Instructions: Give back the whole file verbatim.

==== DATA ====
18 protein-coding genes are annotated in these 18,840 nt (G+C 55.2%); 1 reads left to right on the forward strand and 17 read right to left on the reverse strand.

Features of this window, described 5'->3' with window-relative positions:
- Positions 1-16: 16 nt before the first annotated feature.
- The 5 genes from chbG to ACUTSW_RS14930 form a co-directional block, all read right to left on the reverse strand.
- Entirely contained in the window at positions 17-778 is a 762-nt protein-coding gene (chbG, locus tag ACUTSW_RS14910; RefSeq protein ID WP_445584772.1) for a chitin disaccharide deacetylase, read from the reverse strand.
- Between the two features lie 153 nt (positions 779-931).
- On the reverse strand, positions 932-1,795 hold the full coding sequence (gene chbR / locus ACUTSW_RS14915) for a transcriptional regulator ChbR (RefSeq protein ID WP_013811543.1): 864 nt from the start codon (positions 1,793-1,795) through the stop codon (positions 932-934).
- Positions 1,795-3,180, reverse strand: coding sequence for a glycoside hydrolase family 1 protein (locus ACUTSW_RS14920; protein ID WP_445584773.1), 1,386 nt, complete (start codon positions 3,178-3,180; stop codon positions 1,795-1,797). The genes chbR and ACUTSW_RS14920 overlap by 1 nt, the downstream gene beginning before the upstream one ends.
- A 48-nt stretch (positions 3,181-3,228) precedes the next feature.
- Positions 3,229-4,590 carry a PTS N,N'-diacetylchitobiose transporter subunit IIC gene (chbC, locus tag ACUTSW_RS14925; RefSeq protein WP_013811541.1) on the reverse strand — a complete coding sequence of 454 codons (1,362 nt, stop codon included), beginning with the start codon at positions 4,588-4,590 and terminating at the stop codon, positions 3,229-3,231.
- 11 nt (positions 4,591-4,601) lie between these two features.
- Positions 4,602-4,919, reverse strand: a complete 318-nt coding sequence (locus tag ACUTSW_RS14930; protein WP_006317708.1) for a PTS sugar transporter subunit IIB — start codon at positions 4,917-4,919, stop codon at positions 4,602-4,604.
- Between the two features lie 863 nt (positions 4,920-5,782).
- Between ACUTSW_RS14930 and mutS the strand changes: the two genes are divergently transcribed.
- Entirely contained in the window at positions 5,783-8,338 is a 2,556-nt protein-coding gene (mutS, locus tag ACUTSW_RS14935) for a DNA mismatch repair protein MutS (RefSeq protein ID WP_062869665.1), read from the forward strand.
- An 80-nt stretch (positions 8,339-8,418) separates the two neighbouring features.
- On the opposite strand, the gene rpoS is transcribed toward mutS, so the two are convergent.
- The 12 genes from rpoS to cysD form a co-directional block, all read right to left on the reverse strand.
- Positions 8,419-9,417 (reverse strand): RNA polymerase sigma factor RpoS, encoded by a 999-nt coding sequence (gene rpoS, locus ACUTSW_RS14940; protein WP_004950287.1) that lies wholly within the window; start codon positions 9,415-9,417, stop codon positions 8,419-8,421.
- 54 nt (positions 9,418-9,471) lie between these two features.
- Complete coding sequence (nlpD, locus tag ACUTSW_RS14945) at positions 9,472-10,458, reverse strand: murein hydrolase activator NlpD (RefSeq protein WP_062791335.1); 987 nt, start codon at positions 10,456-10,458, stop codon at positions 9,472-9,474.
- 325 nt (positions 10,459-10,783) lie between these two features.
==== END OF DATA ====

18 protein-coding genes are annotated in these 18,840 nt (G+C 55.2%); 1 reads left to right on the forward strand and 17 read right to left on the reverse strand.

Features of this window, described 5'->3' with window-relative positions:
- Positions 1-16: 16 nt before the first annotated feature.
- The 5 genes from chbG to ACUTSW_RS14930 form a co-directional block, all read right to left on the reverse strand.
- Entirely contained in the window at positions 17-778 is a 762-nt protein-coding gene (chbG, locus tag ACUTSW_RS14910; RefSeq protein ID WP_445584772.1) for a chitin disaccharide deacetylase, read from the reverse strand.
- Between the two features lie 153 nt (positions 779-931).
- On the reverse strand, positions 932-1,795 hold the full coding sequence (gene chbR / locus ACUTSW_RS14915) for a transcriptional regulator ChbR (RefSeq protein ID WP_013811543.1): 864 nt from the start codon (positions 1,793-1,795) through the stop codon (positions 932-934).
- Positions 1,795-3,180, reverse strand: coding sequence for a glycoside hydrolase family 1 protein (locus ACUTSW_RS14920; protein ID WP_445584773.1), 1,386 nt, complete (start codon positions 3,178-3,180; stop codon positions 1,795-1,797). The genes chbR and ACUTSW_RS14920 overlap by 1 nt, the downstream gene beginning before the upstream one ends.
- A 48-nt stretch (positions 3,181-3,228) precedes the next feature.
- Positions 3,229-4,590 carry a PTS N,N'-diacetylchitobiose transporter subunit IIC gene (chbC, locus tag ACUTSW_RS14925; RefSeq protein WP_013811541.1) on the reverse strand — a complete coding sequence of 454 codons (1,362 nt, stop codon included), beginning with the start codon at positions 4,588-4,590 and terminating at the stop codon, positions 3,229-3,231.
- 11 nt (positions 4,591-4,601) lie between these two features.
- Positions 4,602-4,919, reverse strand: a complete 318-nt coding sequence (locus tag ACUTSW_RS14930; protein WP_006317708.1) for a PTS sugar transporter subunit IIB — start codon at positions 4,917-4,919, stop codon at positions 4,602-4,604.
- Between the two features lie 863 nt (positions 4,920-5,782).
- Between ACUTSW_RS14930 and mutS the strand changes: the two genes are divergently transcribed.
- Entirely contained in the window at positions 5,783-8,338 is a 2,556-nt protein-coding gene (mutS, locus tag ACUTSW_RS14935) for a DNA mismatch repair protein MutS (RefSeq protein ID WP_062869665.1), read from the forward strand.
- An 80-nt stretch (positions 8,339-8,418) separates the two neighbouring features.
- On the opposite strand, the gene rpoS is transcribed toward mutS, so the two are convergent.
- The 12 genes from rpoS to cysD form a co-directional block, all read right to left on the reverse strand.
- Positions 8,419-9,417 (reverse strand): RNA polymerase sigma factor RpoS, encoded by a 999-nt coding sequence (gene rpoS, locus ACUTSW_RS14940; protein WP_004950287.1) that lies wholly within the window; start codon positions 9,415-9,417, stop codon positions 8,419-8,421.
- 54 nt (positions 9,418-9,471) lie between these two features.
- Complete coding sequence (nlpD, locus tag ACUTSW_RS14945) at positions 9,472-10,458, reverse strand: murein hydrolase activator NlpD (RefSeq protein WP_062791335.1); 987 nt, start codon at positions 10,456-10,458, stop codon at positions 9,472-9,474.
- 325 nt (positions 10,459-10,783) lie between these two features.